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Atlantic hurricane season is now predicted to be 'above-normal' this year, NOAA says

Hurricane Fiona moves up the United States Atlantic coast, Thursday night, Sept. 22, 2022. This image provided by the National Hurricane Center  shows a satellite view as  Hurricane Fiona pounded Bermuda with heavy rains and winds.
National Oceanic and Atmospheric Administration
Hurricane Fiona moves up the United States Atlantic coast, Thursday night, Sept. 22, 2022. This image provided by the National Hurricane Center shows a satellite view as Hurricane Fiona pounded Bermuda with heavy rains and winds.

The 2023 Atlantic hurricane season is now projected to have "above-normal level of activity" according to the annual forecast update by scientists at the National Oceanic and Atmospheric Administration (NOAA).

The above-normal prediction is a change from NOAA's May outlook, which showed that for the first time in eight years, there would be a "near-normal" number of storms.

Earlier in the season, NOAA forecast 12 to 17 named storms. Now the agency projects 14 to 21 storms. The prediction includes tropical storms and hurricanes. About half of those are expected to be full-blown hurricanes. Not all storms make landfall.

"During active years, there's a doubling in the chance of a hurricane hitting the East Coast of the U.S. compared to an average or below-average season," said Matthew Rosencrans, lead hurricane season outlook forecaster, NOAA's Climate Prediction Center.

NOAA says there have been five named storms so far this year. Even though the agency has boosted its activity prediction, the change from May is not unusual. "These changes are well in line with many of the prior outlooks," said Rosencrans.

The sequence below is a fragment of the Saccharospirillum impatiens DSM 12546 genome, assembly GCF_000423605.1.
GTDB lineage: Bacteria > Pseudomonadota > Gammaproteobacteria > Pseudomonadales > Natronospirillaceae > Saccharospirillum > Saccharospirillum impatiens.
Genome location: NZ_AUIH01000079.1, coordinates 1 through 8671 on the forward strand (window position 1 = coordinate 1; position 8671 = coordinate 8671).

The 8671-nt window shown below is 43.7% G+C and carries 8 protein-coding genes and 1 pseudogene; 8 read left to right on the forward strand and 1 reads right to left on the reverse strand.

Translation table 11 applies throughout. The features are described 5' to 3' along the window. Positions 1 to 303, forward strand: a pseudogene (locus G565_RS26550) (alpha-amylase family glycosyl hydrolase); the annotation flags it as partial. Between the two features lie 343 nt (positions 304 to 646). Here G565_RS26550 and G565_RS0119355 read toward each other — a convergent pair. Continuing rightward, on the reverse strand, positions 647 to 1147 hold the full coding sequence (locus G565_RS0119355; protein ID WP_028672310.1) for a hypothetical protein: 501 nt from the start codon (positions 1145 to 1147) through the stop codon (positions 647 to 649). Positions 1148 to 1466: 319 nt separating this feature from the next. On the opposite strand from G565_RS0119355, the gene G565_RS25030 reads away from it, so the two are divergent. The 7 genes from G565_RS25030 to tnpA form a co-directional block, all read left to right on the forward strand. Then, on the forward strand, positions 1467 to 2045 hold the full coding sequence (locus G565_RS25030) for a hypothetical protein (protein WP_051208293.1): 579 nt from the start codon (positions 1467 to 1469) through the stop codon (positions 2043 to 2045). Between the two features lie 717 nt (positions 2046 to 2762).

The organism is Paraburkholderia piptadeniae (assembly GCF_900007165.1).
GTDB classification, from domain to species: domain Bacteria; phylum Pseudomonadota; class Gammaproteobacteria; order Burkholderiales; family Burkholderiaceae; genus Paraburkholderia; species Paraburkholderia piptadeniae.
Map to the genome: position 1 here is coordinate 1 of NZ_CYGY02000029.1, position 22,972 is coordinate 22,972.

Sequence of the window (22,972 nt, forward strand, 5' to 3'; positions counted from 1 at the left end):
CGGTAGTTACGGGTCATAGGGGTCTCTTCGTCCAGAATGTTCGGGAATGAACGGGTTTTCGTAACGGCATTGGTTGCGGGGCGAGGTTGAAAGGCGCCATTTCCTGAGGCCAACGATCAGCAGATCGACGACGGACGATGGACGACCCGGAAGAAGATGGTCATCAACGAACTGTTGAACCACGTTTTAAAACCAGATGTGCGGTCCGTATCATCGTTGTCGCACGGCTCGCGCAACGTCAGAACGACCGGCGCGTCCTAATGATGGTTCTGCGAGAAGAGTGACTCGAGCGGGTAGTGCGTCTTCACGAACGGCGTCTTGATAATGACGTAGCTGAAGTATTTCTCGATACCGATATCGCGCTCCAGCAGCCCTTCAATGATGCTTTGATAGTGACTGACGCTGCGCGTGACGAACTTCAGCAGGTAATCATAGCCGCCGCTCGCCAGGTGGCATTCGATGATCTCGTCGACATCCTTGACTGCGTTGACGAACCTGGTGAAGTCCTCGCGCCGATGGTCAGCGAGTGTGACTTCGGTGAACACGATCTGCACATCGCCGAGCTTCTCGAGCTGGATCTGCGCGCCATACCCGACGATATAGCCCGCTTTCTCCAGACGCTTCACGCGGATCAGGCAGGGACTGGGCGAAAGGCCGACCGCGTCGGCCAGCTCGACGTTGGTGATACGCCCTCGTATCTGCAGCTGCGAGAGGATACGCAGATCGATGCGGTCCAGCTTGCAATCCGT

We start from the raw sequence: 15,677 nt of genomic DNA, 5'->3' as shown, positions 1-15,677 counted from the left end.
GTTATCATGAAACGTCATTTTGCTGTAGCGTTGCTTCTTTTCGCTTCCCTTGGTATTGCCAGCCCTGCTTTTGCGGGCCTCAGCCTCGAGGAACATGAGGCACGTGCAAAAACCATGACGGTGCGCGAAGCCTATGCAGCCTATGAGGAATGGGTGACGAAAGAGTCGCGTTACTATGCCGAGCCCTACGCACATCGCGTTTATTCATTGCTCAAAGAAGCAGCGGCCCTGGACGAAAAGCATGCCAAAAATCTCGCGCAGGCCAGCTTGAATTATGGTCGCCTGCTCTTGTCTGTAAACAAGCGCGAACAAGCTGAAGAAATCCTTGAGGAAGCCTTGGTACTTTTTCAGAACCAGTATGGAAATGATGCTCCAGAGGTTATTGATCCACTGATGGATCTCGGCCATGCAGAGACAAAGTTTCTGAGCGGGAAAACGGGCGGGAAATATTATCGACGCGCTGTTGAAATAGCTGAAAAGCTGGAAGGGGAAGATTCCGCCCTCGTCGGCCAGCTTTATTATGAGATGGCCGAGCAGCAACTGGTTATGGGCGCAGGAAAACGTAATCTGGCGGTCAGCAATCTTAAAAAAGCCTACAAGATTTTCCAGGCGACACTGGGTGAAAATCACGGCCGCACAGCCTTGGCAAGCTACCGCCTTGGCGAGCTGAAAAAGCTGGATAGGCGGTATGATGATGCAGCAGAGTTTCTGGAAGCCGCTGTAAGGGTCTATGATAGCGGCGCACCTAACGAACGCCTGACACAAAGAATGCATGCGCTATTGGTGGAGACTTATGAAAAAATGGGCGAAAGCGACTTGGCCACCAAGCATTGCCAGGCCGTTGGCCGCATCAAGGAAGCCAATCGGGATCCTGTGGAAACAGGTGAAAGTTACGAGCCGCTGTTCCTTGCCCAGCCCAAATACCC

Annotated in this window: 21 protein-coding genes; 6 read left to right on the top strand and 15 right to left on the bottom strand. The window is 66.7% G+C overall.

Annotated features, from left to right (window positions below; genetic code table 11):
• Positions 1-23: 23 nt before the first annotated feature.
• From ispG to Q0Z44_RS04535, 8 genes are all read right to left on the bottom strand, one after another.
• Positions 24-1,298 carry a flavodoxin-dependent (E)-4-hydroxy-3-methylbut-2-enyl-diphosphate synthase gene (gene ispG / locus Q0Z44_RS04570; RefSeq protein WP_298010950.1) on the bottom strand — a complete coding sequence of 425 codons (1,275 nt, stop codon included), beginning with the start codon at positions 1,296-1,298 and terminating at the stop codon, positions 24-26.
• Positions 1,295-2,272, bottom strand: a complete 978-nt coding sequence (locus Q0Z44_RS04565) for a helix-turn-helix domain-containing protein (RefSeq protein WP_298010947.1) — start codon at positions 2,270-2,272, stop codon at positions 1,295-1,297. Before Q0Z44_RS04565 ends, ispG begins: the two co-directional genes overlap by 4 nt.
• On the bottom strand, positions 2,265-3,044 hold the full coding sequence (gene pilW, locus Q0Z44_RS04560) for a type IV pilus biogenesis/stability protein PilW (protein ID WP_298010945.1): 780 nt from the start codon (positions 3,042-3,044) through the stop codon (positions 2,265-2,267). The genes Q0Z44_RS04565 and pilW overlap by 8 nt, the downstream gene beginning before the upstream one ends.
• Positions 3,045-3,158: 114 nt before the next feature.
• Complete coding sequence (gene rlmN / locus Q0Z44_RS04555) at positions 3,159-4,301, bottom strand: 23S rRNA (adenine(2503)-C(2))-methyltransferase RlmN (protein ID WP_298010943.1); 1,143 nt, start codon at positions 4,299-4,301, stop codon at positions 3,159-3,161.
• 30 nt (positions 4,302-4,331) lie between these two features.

The main reason scientists expect more activity is that ocean water in areas of the Atlantic Ocean where hurricanes form is abnormally warm right now. It's expected to stay that way throughout hurricane season, which officially started on June 1 and runs through November. That's part of a global trend of rising ocean temperatures due to climate change, although scientists are still trying to understand what is driving this year's record-breaking ocean heat.

"The June/July sea surface temperature in the main development region of the North Atlantic, were the warmest since 1950 at 1.23 degrees centigrade above normal," Rosencrans said.

This is an El Niño year and typically that climate pattern creates wind conditions that disrupt hurricanes. But the warmer water is likely to counterbalance that effect, Rosecrans said.

Federal officials warn people who live in hurricane-prone areas to not focus too much on the total number of storms, because just one storm can cause significant damage.

That means making a plan for how to evacuate if a storm is headed your way, getting ready for power outages and thinking about how to care for elderly family members, people with disabilities, children and pets.

Hurricane risks extend to those who live far from the coast where storms make landfall. Even relatively weak storms can cause dangerous flooding inland, and climate change is making heavy rain from hurricanes more common.

Recently Typhoon Doksuri poured 30 inches of rain on Beijing over five days and left at least 33 people dead in the Chinese capital. Typhoons and hurricanes are the same tropical cyclone weather phenomenon, according to NOAA.

And there are concerns beyond flooding. In Hawaii, strong winds from Hurricane Dora helped wildfires grow on the island of Maui. Residents in the town of Lahaina described harrowing escapes as dozens of buildings were damaged or destroyed. At least 36 people died, officials said.

Copyright 2023 NPR. To see more, visit https://www.npr.org.

Jeff Brady is a National Desk Correspondent based in Philadelphia, where he covers energy issues and climate change. Brady helped establish NPR's environment and energy collaborative which brings together NPR and Member station reporters from across the country to cover the big stories involving the natural world.
Rebecca Hersher (she/her) is a reporter on NPR's Science Desk, where she reports on outbreaks, natural disasters, and environmental and health research. Since coming to NPR in 2011, she has covered the Ebola outbreak in West Africa, embedded with the Afghan army after the American combat mission ended, and reported on floods and hurricanes in the U.S. She's also reported on research about puppies. Before her work on the Science Desk, she was a producer for NPR's Weekend All Things Considered in Los Angeles.